ruins and wabi

The Japanese think it strange we paint

our old wooden houses when it takes so long to find

the wabi in them. They prefer the bonsai tree after

the valiant blossoming is over, the leaves fallen. When

barreness reveals a merit born in the vegetable suffering.

                                                       Jack Gilbert, "Ruins and Wabi"

I've been sitting here under my Silverlace vine, with its legendary green fecundity arching crazily around me, reading Gilbert's The Great Fires.

The chili peppers are heavy on the plants—the glossy, bright green Anaheims that will make such delicious chile rellenos . . .

and the bright yellow banana chiles that I use in everything from omelettes to pico de gallo.

More reluctant have been the San Marzano tomatoes, an heirloom variety that makes the most delicious Italian sauce. But I will wait for them, because as can be seen here, they are perfect in their pendulant beauty and promise. It will be well worth the wait—probably at least a few more weeks.

Meanwhile, the SuperSweet cherry tomatoes are coming in at a rate of 20 a day. In the past, I've simply thrown them into a green salad, which is a fine choice in itself, but earlier this week I halved a batch of them and tossed them into a slow cooker atop a fine cut of buffalo roast, accompanied by onions and garlic from the garden. I threw in a few spices, set it on "low and slow," and took off for the day. When I returned that evening, the roast was tender in its stew of veggies and juice.

There's something about the cherry tomatoes, the way they spring from the vine in neat rows—very appealing.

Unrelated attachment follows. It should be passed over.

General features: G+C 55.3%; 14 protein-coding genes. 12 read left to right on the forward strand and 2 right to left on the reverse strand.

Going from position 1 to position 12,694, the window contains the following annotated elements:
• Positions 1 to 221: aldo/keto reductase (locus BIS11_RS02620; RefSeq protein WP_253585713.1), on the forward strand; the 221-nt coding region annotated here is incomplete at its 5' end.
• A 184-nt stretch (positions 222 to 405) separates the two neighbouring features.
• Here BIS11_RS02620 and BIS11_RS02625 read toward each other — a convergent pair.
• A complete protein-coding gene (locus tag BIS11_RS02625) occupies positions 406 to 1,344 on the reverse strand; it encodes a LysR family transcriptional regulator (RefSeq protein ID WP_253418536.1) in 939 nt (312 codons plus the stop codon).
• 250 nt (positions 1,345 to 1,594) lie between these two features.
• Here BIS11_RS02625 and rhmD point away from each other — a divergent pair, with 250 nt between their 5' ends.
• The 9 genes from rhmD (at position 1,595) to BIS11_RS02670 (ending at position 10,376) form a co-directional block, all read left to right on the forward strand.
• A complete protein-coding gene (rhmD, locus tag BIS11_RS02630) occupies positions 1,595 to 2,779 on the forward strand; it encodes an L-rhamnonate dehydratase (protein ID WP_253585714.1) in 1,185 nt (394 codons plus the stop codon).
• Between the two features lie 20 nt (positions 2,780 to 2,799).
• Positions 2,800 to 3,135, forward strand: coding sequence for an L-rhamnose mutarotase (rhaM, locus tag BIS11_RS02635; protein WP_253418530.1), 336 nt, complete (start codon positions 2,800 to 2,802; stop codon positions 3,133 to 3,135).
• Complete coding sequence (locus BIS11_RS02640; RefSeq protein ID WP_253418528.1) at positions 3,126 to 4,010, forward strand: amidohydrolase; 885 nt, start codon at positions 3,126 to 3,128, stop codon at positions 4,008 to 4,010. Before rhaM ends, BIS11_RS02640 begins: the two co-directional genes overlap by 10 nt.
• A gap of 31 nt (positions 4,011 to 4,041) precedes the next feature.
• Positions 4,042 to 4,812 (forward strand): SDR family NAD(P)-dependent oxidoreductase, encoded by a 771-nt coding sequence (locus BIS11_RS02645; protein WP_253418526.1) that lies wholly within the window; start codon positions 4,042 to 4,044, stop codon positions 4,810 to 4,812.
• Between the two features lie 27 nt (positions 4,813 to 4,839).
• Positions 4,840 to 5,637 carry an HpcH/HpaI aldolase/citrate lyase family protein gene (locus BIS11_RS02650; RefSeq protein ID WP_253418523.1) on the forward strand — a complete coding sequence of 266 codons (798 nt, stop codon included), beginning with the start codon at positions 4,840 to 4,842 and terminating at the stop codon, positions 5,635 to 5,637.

Earlier in the summer, I had written off my okra plants. They looked healthy enough but were puny in size and I doubted they'd produce much. But from where I sit in the shade, I can see the ruby-tinted spines of the particularly handsome pods, which to my experience are best snapped off the plant and eaten on the spot.

Suddenly these plants are booming, and heavy with fruit. I heard okra are good battered and fried, so I'll look into that, in honor of my son who has gone to Mississipi to work on a fire crew and conservation team.

It's been a great spring/summer in my garden. I can't remember a year when I worked less in the rows and yet got more results. Years of experience and planning have gotten me to the point where I sit back and admire more than bend down and dig. Apart from a week in May when I do hard labor to prepare the beds, my work has consisted mainly of occasional weeding and the training and support of vines. The drip irrigation system I put in about six years ago continues to rock on, saving me countless hours of effort even as it conserves water and keeps the plants happy.

But there's work coming. In fact, I'm in the thick of it. My kitchen counter is piled high, every couple of days, with many pounds of produce. I refuse to waste any of it, so what doesn't make it into lunch or supper meals gets carefully preserved, mostly by processing and freezing. This evening I expect to spend a few hours picking, sorting, washing, and grinding up a couple pounds of fresh basil leaves—and yes, I did say pounds.

That will give me more than 50 servings of pesto, which I freeze in 2-serving portions and feast on throughout the fall and winter. While my hands are busy at this task, my mind projects forward to a snowy January afternoon when I've thawed a couple portions and am set to spread them across a prepared whole-wheat pizza crust, which I'll then dot with feta and sun-dried tomatoes and artichoke hearts. Summer in winter, baby.

So there's work to be done. I'll get to it, but maybe I'll sit here just a while longer and read some more of Gilbert's remarkable poetry. Evening's first cicadas are winding up, the heat of the sun is gone, and my glass of chilled Shiraz is sweating on the little table at my elbow. Late summer bliss.